Property Australia

How to put the fun back into Fridays

Karen Jamal Karen Jamal June 22, 2021

Pokémon GO battles, blockbuster movies and after-hours beats are helping Brisbanites break the habits of COVID and return to the CBD.

Brisbane’s Fridays in the City campaign, led by the Property Council and Brisbane City Council, is ramping up for its final week, with everything from late-night shopping to bar-hopping on the menu.

Backed by landlords responsible for 40 per cent of Brisbane’s commercial office space, the campaign has driven an increase in foot-traffic across the CBD since it kicked off on 21 May.

Niantic Labs, the developer of Pokémon GO and Harry Potter: Wizards Unite, has thrown its support behind the campaign. Players of the augmented reality games are encouraged to battle their foes and collect unique items at designated locations around the city.

QLD - Jen WilliamsJen Williams, the Property Council’s Queensland executive director, says “Fridays in the City is all about reminding people why the city is a great place to visit”.

“The Property Council’s most recent office occupancy data confirms that remote working remains the key challenge for Australia’s CBDs. Brisbane’s CBD office occupancy is sitting at 71 per cent of where it was pre-pandemic – and it’s been hovering at this level for the last six months.

“Our CBDs are our economic powerhouses. The property industry is stepping up with food and beverage deals, retail offerings, gift vouchers and giveaways galore. We want people join us for Fridays in the City and see what they’ve been missing.”

 

Fri-YAY favourites in the city

ISPT is one landlord that has stepped up to the plate, offering everything from Wintergarden gift vouchers to $2 cheeseburgers, early bird parking to giant Jenga sets in office lobbies.

1571893462002But Malcolm Kemp, ISPT’s property investment manager, emphasises that enticing people back to the office doesn’t require lots of dollars.

“A building is a community – and it’s the little things that build community. It doesn’t have to be a $10 million piece of placemaking to create community. It’s the one per cent that people really value.”

Kemp lists a range of creative activation ideas that ISPT has embraced in recent years, from football tossing competitions to celebrate State of Origin to sales of Legacy badges and poppies in commemoration of Anzac Day.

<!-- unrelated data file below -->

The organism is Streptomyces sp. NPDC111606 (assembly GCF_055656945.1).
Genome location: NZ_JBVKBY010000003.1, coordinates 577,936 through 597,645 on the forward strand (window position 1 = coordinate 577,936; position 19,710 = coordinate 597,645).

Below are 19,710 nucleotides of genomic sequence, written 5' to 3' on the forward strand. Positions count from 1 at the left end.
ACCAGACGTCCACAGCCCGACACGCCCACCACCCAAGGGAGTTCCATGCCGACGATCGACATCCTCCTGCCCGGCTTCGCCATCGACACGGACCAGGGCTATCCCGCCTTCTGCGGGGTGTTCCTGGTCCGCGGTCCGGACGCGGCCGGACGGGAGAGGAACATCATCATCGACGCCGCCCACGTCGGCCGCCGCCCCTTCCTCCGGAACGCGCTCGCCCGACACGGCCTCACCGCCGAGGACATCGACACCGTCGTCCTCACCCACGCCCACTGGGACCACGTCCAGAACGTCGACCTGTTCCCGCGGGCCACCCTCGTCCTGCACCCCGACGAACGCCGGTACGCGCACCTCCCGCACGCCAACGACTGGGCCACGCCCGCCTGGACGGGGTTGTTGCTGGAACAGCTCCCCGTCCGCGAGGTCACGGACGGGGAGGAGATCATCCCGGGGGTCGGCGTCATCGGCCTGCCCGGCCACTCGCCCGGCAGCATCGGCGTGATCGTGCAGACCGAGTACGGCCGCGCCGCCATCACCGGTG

“One of our most popular activations was a giant snow globe at Christmas time. People loved bringing in their kids to get a Christmas photo. One small activity brought a whole new demographic and dimension to the office.”

Kemp agrees that reorienting people back to their office after a year of remote work will take time, and says corporate leaders also have an important role to play.

“There needs to be a shift in language and focus from the C-suite.” Leaders can encourage flexible working, he says, but mid-week rather than on Monday and Friday, which are the days when a lively CBD matters the most and when productivity is at the greatest risk.

Kemp points to banking giant JP Morgan, which ordered its staff back to the office late last year after noting productivity slips on Mondays and Fridays, as well as the need for more “organic interaction”.

 

How Brisbane will break the COVID habit

Microsoft’s 2021 Work Trend Index also points to potential perils of remote work.

After surveying 30,000-plus people in 31 countries and analysing of trillions of productivity and labour signals across Microsoft 365 and LinkedIn, Microsoft found 70 per cent of workers want flexible remote work options to continue. But 65 per cent are craving more in-person time with their teams. Digital overload is increasing the working week, with more than half (54%) feeling overworked, and 39 per cent feeling exhausted.

“A Christmas party once a year won’t fix this,” Kemp says.

He throws down the gauntlet to the property industry. “We need to step up and be part of the solution. Our challenge is to come up with third spaces that tenants value and will want to be in five days a week.”

The Property Council’s Williams agrees. With Brisbane shaping up as the preferred city for the 2032 Olympics, the city is poised for growth, she says.

“But to position Brisbane for the future and capitalise on the generations of investment that have already been laid down, we must break the habits of COVID and get our people back together in the city.”

Check out the activities and activation ahead as part of the last week of Fridays in the City.

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